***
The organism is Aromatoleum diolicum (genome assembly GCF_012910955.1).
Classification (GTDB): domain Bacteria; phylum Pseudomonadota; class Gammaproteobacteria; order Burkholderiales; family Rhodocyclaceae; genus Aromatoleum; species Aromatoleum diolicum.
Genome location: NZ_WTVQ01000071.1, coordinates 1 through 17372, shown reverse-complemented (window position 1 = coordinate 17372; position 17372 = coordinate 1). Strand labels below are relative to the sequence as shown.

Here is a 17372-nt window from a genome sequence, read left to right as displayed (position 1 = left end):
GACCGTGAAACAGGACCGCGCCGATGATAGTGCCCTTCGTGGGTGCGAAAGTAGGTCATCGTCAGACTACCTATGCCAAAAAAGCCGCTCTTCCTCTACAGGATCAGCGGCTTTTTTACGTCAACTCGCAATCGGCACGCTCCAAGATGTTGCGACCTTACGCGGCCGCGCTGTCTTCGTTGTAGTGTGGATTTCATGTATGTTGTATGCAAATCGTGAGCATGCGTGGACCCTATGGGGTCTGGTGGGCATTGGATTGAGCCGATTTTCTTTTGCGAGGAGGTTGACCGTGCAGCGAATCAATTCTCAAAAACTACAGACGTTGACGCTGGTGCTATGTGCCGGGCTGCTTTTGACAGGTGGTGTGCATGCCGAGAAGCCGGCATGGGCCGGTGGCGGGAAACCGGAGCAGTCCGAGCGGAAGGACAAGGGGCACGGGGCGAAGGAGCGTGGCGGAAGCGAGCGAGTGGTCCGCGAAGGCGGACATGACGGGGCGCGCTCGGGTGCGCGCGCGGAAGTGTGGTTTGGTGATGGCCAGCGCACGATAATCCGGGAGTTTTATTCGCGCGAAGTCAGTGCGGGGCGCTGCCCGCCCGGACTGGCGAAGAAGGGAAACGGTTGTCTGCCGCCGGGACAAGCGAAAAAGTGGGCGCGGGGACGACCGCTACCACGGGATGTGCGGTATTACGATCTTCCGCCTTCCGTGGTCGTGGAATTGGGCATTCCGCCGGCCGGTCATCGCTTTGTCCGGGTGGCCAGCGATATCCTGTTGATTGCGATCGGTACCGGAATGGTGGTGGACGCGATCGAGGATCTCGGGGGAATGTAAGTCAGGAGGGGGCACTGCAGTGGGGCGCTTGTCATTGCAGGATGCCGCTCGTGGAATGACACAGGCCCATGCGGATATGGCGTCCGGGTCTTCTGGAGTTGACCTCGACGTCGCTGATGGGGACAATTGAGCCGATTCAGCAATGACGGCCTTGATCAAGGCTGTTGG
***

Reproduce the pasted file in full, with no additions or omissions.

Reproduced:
The organism is Aromatoleum diolicum (genome assembly GCF_012910955.1).
Classification (GTDB): domain Bacteria; phylum Pseudomonadota; class Gammaproteobacteria; order Burkholderiales; family Rhodocyclaceae; genus Aromatoleum; species Aromatoleum diolicum.
Genome location: NZ_WTVQ01000071.1, coordinates 1 through 17372, shown reverse-complemented (window position 1 = coordinate 17372; position 17372 = coordinate 1). Strand labels below are relative to the sequence as shown.

Here is a 17372-nt window from a genome sequence, read left to right as displayed (position 1 = left end):
GACCGTGAAACAGGACCGCGCCGATGATAGTGCCCTTCGTGGGTGCGAAAGTAGGTCATCGTCAGACTACCTATGCCAAAAAAGCCGCTCTTCCTCTACAGGATCAGCGGCTTTTTTACGTCAACTCGCAATCGGCACGCTCCAAGATGTTGCGACCTTACGCGGCCGCGCTGTCTTCGTTGTAGTGTGGATTTCATGTATGTTGTATGCAAATCGTGAGCATGCGTGGACCCTATGGGGTCTGGTGGGCATTGGATTGAGCCGATTTTCTTTTGCGAGGAGGTTGACCGTGCAGCGAATCAATTCTCAAAAACTACAGACGTTGACGCTGGTGCTATGTGCCGGGCTGCTTTTGACAGGTGGTGTGCATGCCGAGAAGCCGGCATGGGCCGGTGGCGGGAAACCGGAGCAGTCCGAGCGGAAGGACAAGGGGCACGGGGCGAAGGAGCGTGGCGGAAGCGAGCGAGTGGTCCGCGAAGGCGGACATGACGGGGCGCGCTCGGGTGCGCGCGCGGAAGTGTGGTTTGGTGATGGCCAGCGCACGATAATCCGGGAGTTTTATTCGCGCGAAGTCAGTGCGGGGCGCTGCCCGCCCGGACTGGCGAAGAAGGGAAACGGTTGTCTGCCGCCGGGACAAGCGAAAAAGTGGGCGCGGGGACGACCGCTACCACGGGATGTGCGGTATTACGATCTTCCGCCTTCCGTGGTCGTGGAATTGGGCATTCCGCCGGCCGGTCATCGCTTTGTCCGGGTGGCCAGCGATATCCTGTTGATTGCGATCGGTACCGGAATGGTGGTGGACGCGATCGAGGATCTCGGGGGAATGTAAGTCAGGAGGGGGCACTGCAGTGGGGCGCTTGTCATTGCAGGATGCCGCTCGTGGAATGACACAGGCCCATGCGGATATGGCGTCCGGGTCTTCTGGAGTTGACCTCGACGTCGCTGATGGGGACAATTGAGCCGATTCAGCAATGACGGCCTTGATCAAGGCTGTTGG